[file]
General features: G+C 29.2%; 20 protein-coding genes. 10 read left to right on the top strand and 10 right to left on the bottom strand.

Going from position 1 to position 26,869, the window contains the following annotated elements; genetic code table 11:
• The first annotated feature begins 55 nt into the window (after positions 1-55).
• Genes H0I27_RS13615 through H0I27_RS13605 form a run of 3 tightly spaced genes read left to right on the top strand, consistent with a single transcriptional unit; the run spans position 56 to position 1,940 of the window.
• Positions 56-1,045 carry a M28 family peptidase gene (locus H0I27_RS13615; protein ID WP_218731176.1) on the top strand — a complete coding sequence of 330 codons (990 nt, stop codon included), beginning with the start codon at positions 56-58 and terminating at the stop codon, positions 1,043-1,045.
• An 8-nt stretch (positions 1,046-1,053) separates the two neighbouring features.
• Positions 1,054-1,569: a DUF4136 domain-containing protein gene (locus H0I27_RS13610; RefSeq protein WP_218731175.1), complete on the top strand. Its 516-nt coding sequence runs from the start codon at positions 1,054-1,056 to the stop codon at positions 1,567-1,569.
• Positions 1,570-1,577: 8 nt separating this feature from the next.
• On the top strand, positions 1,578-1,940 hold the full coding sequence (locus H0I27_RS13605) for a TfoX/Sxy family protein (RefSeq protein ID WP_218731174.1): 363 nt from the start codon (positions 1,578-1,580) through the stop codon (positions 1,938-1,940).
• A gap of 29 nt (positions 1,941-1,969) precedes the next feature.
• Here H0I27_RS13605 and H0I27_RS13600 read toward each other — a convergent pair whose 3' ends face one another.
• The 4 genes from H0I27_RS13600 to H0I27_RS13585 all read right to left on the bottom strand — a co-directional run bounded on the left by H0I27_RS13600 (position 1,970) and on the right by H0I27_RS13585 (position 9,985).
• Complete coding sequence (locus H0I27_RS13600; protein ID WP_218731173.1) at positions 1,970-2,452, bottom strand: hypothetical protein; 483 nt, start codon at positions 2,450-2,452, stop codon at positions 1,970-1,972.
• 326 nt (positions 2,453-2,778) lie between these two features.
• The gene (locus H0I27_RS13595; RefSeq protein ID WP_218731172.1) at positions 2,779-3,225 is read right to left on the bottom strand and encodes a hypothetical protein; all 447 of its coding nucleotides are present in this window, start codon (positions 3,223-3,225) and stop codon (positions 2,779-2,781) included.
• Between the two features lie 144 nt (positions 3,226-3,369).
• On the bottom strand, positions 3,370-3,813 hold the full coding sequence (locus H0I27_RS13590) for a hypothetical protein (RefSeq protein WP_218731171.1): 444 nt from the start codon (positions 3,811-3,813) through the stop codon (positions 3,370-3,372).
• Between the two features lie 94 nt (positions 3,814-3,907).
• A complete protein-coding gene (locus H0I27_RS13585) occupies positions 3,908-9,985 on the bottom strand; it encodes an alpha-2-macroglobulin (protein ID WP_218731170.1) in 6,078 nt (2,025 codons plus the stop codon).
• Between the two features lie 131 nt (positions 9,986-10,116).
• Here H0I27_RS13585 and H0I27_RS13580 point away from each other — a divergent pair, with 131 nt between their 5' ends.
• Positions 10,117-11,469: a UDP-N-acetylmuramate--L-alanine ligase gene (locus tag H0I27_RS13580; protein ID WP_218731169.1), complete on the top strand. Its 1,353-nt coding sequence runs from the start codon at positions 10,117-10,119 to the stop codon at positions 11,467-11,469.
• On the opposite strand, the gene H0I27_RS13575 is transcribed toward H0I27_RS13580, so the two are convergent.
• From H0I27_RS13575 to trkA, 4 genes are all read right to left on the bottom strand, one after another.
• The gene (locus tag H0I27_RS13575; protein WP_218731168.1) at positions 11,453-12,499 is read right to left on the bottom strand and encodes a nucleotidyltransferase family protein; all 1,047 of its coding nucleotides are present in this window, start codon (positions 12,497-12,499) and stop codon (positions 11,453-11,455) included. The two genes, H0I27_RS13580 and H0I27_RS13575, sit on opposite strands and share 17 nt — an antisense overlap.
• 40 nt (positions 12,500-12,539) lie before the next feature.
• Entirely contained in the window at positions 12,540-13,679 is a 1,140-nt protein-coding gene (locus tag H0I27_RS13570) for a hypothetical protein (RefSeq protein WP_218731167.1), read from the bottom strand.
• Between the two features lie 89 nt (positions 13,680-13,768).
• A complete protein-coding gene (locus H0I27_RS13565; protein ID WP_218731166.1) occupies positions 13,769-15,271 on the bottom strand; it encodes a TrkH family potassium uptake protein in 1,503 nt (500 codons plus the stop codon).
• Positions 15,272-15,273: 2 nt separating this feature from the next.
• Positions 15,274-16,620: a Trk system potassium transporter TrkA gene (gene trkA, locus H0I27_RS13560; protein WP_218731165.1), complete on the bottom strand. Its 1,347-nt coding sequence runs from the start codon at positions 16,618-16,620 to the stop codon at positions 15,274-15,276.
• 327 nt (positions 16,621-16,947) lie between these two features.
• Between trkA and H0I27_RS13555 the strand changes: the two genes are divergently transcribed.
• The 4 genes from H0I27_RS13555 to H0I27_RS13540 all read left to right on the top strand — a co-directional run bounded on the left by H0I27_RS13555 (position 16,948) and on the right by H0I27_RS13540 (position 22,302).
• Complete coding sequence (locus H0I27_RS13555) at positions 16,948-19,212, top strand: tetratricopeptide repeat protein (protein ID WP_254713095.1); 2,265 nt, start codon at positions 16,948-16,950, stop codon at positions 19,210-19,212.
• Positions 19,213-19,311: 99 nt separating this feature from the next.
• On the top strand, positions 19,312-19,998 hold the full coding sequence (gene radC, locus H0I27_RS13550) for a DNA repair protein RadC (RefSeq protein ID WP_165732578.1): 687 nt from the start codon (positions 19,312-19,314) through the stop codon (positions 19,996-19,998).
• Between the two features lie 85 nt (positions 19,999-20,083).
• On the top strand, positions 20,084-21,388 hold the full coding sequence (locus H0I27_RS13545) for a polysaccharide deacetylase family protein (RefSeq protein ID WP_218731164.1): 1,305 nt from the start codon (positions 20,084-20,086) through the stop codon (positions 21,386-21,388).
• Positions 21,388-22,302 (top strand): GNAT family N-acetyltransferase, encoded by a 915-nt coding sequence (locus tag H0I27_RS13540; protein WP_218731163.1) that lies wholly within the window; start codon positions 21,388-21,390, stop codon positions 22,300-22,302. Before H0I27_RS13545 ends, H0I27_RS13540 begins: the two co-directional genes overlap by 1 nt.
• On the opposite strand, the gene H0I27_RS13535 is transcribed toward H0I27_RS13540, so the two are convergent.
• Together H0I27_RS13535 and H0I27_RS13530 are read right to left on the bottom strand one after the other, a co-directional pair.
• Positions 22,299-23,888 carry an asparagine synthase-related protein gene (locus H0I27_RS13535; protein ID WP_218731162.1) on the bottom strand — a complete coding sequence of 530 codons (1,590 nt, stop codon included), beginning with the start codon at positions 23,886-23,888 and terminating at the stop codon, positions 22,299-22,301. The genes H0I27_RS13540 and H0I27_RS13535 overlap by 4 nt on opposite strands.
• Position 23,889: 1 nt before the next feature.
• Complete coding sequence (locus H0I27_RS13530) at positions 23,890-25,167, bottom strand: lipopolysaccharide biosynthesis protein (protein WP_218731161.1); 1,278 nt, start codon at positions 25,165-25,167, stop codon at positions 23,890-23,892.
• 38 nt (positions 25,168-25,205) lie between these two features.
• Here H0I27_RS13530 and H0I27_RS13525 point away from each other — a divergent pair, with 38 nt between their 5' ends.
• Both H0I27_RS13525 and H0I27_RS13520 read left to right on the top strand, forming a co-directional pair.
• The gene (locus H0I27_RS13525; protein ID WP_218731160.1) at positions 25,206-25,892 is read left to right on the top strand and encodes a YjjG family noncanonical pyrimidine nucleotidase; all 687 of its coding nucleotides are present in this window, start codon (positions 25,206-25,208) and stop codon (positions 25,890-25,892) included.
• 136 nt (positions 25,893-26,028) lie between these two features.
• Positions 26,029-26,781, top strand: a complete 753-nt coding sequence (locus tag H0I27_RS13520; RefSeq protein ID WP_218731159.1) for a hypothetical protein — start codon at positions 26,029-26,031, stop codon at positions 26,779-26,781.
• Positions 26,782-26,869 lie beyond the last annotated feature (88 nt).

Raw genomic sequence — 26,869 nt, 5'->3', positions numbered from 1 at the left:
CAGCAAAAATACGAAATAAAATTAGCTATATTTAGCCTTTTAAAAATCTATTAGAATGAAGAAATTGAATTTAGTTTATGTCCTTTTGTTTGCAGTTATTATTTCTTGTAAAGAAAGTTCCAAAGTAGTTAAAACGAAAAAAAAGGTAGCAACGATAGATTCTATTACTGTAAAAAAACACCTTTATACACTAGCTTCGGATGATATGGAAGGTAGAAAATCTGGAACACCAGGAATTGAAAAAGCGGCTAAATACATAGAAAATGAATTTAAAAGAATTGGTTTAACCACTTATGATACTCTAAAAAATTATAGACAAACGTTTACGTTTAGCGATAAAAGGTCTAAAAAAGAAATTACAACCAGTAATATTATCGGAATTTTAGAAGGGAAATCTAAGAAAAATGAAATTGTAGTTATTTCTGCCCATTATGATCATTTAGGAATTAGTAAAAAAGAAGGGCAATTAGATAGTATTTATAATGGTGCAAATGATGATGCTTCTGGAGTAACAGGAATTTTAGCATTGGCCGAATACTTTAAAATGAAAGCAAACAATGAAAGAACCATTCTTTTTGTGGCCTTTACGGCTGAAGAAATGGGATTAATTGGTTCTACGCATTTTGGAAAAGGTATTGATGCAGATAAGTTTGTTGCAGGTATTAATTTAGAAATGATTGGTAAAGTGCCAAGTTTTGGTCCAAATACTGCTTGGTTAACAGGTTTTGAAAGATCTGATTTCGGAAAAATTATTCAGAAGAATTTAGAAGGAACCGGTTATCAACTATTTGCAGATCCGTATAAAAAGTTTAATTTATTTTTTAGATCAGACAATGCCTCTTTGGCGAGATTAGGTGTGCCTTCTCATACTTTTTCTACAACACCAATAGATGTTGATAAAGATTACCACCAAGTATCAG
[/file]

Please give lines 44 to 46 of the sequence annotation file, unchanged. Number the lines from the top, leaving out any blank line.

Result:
• Position 23,889: 1 nt before the next feature.
• Complete coding sequence (locus H0I27_RS13530) at positions 23,890-25,167, bottom strand: lipopolysaccharide biosynthesis protein (protein WP_218731161.1); 1,278 nt, start codon at positions 25,165-25,167, stop codon at positions 23,890-23,892.
• 38 nt (positions 25,168-25,205) lie between these two features.